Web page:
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NAMI StigmaBusters Alert: June 16, 2004


Boy's Life Runs Nintendo Advertisement Stigmatizing Mental Illness

One of the worst stigmatizing and outrageous advertisements appeared in the May 2004 issue of Boys’ Life. It was reported by several StigmaBusters, including a mother whose son receives the magazine because he is a registered Cub Scout.

The Nintendo full-page advertisement features a scene in a community room of a mental institution, showing a patient with a horrified facial expression, wrapped in a straitjacket. The other patients look depressed. Two uniformed guards, each with a superimposed grotesque cartoon head and facial expressions, are standing watch, with the headline asking, "Ever had the feeling you’re going bonkers?"

It is outrageous that Boys’ Life would run this Nintendo ad about individuals in a mental hospital being treated in this demeaning and dehumanizing manner. Did they think it was humorous? Would they run a similar ad depicting a burn unit or amputees?


J. Warren Young, Publisher
J.D. Owen, Editor-in-Chief
Craig J. Vander Ploeg, Director of Advertising

Boys’ Life
1325 West Walnut Hill Lane,
P.O. Box 152079,
Irving, TX 75015
Fax: 972-580-2366

Nintendo of America
Attn: Merchandising
P.O. Box 957
Redmond, WA 98073
Fax: 425-882-3585

E-mail comments to: .


  • What a way to have started "May is Mental Health Month" 2004 with an ad that runs counter to the declaration by President Bush when he launched his New Freedom Commission on Mental Health (New Mexico, April 2002), stating: "Stigma leads to isolation, and discourages people from seeking the treatment they need. Political leaders, health care professionals, and all Americans must understand and send this message: Mental disability is not a scandal; it is an illness. And like physical illness, it is treatable, especially when the treatment comes early."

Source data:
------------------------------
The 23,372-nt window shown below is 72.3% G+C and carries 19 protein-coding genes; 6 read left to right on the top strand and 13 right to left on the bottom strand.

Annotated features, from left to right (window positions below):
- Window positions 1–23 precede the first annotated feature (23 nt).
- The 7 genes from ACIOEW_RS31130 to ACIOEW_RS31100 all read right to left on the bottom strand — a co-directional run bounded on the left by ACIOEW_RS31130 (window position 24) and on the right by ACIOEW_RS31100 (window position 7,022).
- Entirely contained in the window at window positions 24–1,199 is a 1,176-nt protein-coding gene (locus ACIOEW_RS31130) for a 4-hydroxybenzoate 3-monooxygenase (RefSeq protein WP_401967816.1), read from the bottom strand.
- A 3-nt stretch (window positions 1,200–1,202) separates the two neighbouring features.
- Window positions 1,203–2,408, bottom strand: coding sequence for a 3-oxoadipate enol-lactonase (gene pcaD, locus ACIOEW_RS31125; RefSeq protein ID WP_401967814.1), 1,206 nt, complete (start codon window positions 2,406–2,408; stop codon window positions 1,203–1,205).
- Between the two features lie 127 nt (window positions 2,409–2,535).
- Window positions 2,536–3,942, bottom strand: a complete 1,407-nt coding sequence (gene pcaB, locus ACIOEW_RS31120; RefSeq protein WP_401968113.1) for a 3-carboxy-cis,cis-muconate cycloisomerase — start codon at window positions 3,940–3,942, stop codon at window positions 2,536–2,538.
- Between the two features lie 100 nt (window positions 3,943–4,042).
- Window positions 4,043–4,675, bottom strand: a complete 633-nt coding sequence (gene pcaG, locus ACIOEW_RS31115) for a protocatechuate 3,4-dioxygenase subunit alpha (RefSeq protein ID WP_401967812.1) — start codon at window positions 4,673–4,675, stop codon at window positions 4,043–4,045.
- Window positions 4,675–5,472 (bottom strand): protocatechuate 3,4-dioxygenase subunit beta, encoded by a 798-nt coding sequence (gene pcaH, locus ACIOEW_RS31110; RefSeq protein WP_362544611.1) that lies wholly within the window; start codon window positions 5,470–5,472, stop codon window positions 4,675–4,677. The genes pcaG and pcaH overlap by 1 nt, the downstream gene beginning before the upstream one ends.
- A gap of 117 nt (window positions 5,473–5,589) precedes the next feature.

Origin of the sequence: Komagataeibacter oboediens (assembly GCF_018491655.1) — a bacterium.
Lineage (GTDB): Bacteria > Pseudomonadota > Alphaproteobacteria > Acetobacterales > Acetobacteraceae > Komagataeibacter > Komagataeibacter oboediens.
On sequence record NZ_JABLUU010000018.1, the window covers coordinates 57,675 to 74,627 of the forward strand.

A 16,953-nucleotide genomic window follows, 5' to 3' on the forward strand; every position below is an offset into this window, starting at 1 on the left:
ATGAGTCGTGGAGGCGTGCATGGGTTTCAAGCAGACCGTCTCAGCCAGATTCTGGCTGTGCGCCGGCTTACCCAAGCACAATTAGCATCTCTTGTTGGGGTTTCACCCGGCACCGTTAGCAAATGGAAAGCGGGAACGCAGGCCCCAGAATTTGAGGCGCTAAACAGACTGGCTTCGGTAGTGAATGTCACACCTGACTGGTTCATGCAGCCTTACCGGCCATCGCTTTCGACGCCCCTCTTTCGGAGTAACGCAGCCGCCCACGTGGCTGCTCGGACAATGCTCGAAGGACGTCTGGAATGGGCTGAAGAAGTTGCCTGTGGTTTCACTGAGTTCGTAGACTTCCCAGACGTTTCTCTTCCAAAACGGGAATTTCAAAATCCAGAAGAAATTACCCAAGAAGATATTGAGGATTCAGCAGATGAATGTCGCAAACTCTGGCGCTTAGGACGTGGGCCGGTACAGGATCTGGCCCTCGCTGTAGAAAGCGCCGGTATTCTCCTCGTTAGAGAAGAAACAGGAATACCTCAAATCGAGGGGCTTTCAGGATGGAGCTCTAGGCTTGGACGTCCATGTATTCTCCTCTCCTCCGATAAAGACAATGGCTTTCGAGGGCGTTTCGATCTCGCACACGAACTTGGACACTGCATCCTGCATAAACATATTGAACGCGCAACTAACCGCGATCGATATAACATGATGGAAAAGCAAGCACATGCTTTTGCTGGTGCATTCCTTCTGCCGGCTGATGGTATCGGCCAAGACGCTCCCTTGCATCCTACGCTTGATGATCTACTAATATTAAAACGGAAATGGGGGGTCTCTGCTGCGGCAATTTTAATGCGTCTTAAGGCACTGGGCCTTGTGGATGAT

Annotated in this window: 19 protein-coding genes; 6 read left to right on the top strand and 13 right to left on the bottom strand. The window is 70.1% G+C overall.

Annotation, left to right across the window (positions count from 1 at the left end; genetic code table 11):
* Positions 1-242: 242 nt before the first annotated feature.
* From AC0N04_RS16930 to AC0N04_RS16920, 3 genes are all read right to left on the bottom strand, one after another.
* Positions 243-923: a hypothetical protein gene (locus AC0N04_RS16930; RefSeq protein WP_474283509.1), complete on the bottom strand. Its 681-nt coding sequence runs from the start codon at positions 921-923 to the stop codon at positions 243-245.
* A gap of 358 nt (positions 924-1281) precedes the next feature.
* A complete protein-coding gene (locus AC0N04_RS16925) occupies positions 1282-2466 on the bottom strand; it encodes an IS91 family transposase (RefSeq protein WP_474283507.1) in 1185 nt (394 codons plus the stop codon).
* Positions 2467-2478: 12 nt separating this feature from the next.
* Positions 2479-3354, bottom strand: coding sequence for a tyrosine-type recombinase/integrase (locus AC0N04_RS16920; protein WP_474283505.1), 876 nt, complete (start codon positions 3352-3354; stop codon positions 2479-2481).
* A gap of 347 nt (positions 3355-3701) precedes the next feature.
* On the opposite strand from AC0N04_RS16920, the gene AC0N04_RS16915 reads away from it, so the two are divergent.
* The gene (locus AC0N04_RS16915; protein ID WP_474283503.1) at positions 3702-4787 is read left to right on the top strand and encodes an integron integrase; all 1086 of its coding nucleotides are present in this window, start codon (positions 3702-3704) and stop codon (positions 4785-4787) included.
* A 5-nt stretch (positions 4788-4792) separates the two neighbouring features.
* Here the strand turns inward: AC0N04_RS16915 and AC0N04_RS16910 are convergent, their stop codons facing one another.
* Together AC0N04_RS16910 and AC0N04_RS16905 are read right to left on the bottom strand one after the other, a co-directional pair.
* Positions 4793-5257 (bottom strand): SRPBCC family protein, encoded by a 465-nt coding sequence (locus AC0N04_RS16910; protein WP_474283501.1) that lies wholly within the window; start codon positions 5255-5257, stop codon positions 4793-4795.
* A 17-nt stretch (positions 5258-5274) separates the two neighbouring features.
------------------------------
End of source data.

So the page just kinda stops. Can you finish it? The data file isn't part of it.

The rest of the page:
• Straitjackets represent a cruel, painful stereotype and trauma that perpetuates stigma and discourages people from getting help when they need it.

  • The full-page ad indicated insensitivity and ignorance by the Nintendo creative staff and showed your lack of oversight of the targeted advertisements you publish in Boys’ Life that impact your young audience.
  • Fearing taunts from peers calling them "bonkers," "weirdo," or "psycho," many teenagers with symptoms of a mental illness refuse to go to a psychiatrist for treatment and ultimately commit suicide. In 2000, suicide was the third leading cause of death among young people aged 15 to 24 years of age (CDC Wonder).
  • We hope Boys’ Life will publish accurate articles about mental illnesses for their young readers to understand that such illnesses are no-blame, no-shame disorders, like all other physical ailments such as cancer, diabetes, pneumonia, and allergies—all requiring medical treatment. Visit the Child & Adolescent Action Center on the NAMI Web site for complete information.


From a StigmaBusters Participant:

"Yesterday I had the opportunity to observe a classroom teacher demonstrate boldly, confidently and matter-of-factly how to fight the stigma of mental illness in the classroom. The teacher began the class by saying quite unabashedly that he had ADD; he briefly explained how ADD influenced his classroom behavior and he told the students (eighth graders in a math class) that he would understand if they wanted to read a book, listen to music, etc. in his classroom as long as they were also focusing on today’s lesson. He addressed ADD in his classroom much as he did his math lesson - with acceptance, enthusiasm, knowledge, and a keen desire to engage and work with the students. He clearly conveyed the notation that ADD is as acceptable in his classroom as rulers and compasses - how refreshing!"


We provide e-mail addresses for contacts when they are available. Usually, we can get a fax number. However, the company representatives claim that every mailed letter is delivered and read.

Please note: when e-mail addresses are used, the volume may result in a shutdown of the overloaded inbox.

NAMI policy supports "People First" language: persons or individuals with a mental illness, bipolar disorder, schizophrenia, severe depression, etc. No person should be called a "schizophrenic" or a "bipolar," just as no one is called a "cancer," an "Alzheimer’s," or a "Parkinson’s." All deserve the same respect; all struggle daily with a devastating disorder.

Based on the volume of mail we receive, we cannot answer every message. However, we do appreciate, consider, and use your input. Your alert eyes and ears are important for our joint efforts to bust stigma.

Stella March, National Coordinator
NAMI StigmaBusters

To join StigmaBusters, please visit

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